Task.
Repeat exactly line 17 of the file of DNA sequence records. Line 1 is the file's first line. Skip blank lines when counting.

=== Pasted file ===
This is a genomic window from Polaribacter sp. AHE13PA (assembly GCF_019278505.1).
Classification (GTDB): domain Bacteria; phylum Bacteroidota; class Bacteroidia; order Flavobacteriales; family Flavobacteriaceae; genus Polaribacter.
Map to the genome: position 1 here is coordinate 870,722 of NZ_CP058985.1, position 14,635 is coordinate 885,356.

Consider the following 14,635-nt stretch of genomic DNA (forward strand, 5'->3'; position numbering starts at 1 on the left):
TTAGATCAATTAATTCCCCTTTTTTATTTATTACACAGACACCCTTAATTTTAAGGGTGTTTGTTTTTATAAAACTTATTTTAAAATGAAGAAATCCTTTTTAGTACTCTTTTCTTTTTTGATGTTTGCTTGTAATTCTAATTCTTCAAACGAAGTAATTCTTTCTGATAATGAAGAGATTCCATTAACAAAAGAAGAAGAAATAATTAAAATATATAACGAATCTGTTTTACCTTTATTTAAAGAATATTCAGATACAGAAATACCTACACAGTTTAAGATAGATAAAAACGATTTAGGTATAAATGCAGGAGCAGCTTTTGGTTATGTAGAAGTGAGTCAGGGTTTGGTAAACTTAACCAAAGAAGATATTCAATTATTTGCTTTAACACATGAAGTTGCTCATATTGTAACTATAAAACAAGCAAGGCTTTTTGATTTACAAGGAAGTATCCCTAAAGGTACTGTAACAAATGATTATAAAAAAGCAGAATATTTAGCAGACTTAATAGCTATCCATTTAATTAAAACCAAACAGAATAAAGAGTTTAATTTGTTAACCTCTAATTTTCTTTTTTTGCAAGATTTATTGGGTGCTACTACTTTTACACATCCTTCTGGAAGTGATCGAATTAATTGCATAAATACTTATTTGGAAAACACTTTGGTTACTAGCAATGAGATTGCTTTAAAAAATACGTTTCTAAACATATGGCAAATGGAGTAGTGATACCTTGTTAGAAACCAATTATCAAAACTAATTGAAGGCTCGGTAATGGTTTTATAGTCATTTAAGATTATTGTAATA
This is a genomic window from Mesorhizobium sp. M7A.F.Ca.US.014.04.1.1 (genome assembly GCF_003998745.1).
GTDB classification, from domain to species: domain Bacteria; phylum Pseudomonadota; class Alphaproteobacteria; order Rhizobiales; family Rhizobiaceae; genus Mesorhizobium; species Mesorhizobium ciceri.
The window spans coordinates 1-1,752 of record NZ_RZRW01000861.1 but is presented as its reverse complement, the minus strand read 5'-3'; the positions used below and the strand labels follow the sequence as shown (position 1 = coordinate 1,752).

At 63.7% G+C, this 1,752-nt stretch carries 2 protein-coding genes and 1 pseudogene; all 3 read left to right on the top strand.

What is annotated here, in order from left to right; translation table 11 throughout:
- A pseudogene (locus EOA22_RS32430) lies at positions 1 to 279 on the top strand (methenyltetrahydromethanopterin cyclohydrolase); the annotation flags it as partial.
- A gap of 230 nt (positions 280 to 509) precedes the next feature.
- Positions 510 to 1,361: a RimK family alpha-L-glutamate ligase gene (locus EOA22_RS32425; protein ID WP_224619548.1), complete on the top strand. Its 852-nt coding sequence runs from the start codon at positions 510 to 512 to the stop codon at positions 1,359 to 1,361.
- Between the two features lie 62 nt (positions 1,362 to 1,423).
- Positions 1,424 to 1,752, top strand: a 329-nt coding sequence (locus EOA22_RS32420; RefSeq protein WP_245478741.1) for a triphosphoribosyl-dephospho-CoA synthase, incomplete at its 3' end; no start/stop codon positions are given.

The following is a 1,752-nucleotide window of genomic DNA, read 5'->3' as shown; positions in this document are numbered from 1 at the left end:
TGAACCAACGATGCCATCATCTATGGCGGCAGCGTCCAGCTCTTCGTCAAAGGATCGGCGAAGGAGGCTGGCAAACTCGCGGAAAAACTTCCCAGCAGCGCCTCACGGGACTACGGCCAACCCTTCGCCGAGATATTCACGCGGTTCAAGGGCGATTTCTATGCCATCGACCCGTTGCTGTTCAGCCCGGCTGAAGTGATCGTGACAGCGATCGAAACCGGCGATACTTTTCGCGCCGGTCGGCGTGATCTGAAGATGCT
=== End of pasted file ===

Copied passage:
TGAACCAACGATGCCATCATCTATGGCGGCAGCGTCCAGCTCTTCGTCAAAGGATCGGCGAAGGAGGCTGGCAAACTCGCGGAAAAACTTCCCAGCAGCGCCTCACGGGACTACGGCCAACCCTTCGCCGAGATATTCACGCGGTTCAAGGGCGATTTCTATGCCATCGACCCGTTGCTGTTCAGCCCGGCTGAAGTGATCGTGACAGCGATCGAAACCGGCGATACTTTTCGCGCCGGTCGGCGTGATCTGAAGATGCT